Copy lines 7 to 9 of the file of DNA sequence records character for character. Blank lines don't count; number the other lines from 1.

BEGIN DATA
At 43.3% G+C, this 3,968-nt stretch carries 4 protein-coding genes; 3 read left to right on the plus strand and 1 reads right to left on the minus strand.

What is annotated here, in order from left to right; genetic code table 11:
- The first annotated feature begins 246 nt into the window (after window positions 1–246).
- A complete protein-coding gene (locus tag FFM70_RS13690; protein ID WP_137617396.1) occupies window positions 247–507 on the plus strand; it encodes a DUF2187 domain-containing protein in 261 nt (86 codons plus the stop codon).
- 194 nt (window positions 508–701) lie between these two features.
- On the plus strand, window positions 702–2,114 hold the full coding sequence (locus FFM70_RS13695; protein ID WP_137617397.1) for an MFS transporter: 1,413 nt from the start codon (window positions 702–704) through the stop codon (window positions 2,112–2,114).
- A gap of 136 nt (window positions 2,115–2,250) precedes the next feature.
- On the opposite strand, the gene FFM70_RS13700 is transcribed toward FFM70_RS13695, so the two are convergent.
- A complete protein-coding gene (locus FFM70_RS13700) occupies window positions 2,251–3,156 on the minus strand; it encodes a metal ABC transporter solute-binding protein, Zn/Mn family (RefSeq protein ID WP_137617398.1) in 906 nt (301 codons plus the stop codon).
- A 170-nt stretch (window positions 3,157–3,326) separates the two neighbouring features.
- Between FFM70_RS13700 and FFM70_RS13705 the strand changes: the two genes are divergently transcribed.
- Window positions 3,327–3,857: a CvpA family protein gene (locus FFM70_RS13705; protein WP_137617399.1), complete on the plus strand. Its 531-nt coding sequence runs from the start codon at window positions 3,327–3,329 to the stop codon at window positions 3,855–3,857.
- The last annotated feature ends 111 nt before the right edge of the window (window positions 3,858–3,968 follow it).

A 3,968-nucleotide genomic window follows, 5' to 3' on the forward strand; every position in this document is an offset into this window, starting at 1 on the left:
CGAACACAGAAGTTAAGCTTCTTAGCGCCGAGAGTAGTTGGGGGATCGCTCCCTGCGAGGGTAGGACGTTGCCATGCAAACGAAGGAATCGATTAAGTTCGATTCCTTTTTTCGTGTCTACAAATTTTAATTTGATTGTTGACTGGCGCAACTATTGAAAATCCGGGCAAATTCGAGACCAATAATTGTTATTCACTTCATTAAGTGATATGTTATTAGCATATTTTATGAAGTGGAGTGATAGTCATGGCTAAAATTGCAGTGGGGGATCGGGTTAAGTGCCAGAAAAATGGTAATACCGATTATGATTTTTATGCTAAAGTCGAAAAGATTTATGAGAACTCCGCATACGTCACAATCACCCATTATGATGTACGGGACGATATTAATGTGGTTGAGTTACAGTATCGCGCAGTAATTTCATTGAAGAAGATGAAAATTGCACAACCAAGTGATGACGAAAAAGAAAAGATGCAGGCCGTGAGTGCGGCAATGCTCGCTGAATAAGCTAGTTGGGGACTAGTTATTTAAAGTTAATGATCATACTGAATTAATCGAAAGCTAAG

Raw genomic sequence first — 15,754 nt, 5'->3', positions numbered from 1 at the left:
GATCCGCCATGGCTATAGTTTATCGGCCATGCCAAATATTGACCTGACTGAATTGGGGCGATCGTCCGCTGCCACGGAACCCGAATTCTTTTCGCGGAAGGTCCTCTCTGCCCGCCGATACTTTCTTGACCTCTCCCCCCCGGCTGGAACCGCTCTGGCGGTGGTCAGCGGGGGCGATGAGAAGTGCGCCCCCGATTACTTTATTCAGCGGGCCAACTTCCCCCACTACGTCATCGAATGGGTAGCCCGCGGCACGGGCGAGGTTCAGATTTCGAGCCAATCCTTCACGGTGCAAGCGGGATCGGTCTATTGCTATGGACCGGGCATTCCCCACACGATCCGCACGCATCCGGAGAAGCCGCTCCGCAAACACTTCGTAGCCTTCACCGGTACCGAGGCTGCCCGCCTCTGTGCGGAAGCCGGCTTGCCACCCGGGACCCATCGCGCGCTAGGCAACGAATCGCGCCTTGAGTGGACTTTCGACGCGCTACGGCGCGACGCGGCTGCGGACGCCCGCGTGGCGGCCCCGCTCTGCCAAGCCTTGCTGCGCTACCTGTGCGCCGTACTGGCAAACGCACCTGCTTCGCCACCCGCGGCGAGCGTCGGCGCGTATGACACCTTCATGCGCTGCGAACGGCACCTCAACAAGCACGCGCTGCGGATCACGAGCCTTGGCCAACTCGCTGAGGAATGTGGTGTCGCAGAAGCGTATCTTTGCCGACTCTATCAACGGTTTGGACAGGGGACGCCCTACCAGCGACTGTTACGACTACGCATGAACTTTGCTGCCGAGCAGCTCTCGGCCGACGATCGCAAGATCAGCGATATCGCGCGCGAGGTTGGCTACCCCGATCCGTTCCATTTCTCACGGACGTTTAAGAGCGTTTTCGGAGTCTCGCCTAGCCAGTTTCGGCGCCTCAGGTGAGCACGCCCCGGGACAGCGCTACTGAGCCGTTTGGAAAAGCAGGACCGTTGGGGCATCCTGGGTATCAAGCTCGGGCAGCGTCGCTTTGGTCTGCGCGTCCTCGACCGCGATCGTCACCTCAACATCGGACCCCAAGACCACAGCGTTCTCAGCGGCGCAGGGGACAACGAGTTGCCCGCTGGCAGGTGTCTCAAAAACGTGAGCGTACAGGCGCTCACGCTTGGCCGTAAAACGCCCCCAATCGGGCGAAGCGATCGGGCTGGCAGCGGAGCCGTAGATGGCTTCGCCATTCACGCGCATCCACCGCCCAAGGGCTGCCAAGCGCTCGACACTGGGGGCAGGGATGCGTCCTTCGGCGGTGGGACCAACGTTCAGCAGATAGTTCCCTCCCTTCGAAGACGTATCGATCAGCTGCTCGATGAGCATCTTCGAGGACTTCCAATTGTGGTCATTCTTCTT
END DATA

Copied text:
- A gap of 136 nt (window positions 2,115–2,250) precedes the next feature.
- On the opposite strand, the gene FFM70_RS13700 is transcribed toward FFM70_RS13695, so the two are convergent.
- A complete protein-coding gene (locus FFM70_RS13700) occupies window positions 2,251–3,156 on the minus strand; it encodes a metal ABC transporter solute-binding protein, Zn/Mn family (RefSeq protein ID WP_137617398.1) in 906 nt (301 codons plus the stop codon).